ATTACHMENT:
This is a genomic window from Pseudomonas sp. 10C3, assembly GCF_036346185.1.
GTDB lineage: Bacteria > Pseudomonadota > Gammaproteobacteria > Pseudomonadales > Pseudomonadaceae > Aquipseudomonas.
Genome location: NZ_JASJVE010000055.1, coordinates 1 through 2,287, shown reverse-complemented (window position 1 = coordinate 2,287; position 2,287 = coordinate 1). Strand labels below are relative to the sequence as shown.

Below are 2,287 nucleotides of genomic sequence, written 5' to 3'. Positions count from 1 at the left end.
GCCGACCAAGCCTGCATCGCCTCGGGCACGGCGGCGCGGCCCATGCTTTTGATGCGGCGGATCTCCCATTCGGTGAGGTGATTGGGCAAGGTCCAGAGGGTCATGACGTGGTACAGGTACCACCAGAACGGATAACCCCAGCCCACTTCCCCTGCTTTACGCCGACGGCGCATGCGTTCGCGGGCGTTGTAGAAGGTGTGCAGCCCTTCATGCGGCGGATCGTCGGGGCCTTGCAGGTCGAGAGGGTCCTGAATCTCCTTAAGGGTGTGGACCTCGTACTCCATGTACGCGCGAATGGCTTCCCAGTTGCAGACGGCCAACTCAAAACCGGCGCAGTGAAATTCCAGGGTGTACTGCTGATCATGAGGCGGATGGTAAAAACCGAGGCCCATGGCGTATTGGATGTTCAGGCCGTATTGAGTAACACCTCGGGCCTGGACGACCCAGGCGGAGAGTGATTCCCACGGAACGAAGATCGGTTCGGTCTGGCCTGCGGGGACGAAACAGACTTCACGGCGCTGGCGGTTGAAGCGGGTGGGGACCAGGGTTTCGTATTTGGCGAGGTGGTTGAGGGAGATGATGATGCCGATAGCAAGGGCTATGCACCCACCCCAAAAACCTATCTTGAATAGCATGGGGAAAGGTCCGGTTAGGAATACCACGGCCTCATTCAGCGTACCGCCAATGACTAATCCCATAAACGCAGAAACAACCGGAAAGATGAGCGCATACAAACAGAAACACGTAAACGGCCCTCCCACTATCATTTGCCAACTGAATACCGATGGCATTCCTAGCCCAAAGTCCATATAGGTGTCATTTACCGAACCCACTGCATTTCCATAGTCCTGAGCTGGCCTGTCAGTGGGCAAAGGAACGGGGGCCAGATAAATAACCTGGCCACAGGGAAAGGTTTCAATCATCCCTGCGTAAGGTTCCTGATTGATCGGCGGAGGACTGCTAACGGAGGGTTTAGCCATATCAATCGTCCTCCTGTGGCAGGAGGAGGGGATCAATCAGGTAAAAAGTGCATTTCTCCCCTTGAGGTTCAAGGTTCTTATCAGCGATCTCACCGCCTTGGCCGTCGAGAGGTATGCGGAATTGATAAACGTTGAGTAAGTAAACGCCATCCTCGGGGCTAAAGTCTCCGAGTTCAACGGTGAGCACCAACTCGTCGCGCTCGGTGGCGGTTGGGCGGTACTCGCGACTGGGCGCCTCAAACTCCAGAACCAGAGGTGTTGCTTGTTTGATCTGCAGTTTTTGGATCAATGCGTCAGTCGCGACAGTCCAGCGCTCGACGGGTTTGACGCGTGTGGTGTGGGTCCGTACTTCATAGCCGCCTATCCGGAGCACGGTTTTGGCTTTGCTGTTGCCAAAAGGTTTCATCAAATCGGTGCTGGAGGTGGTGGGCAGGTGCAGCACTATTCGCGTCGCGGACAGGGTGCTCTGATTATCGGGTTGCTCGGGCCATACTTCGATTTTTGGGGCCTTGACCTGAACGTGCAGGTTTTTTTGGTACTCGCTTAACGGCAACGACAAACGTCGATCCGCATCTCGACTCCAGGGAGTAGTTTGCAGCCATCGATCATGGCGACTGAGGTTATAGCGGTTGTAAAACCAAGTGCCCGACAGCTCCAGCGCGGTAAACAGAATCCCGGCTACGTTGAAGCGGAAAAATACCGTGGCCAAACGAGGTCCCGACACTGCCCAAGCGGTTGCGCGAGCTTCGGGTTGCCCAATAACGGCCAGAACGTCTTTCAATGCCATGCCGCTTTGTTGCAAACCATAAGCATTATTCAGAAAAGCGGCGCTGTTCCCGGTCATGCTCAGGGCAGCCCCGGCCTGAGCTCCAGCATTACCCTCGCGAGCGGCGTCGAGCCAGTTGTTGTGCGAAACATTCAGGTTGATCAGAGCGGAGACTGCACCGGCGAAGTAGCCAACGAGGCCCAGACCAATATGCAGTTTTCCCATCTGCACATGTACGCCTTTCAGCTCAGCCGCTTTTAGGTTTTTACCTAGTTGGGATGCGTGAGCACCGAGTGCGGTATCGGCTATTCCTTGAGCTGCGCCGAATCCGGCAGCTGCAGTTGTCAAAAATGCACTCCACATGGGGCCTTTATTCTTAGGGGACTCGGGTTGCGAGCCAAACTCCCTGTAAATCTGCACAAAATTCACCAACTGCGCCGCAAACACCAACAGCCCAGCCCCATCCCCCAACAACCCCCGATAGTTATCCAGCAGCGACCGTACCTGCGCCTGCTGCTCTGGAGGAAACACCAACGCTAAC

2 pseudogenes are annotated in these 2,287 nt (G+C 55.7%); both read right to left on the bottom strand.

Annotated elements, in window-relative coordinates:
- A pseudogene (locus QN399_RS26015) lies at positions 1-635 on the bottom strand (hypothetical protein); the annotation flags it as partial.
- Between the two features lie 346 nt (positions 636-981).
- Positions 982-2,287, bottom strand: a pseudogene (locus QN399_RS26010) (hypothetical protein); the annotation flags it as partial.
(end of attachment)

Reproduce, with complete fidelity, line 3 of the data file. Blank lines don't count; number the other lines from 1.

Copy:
Genome location: NZ_JASJVE010000055.1, coordinates 1 through 2,287, shown reverse-complemented (window position 1 = coordinate 2,287; position 2,287 = coordinate 1). Strand labels below are relative to the sequence as shown.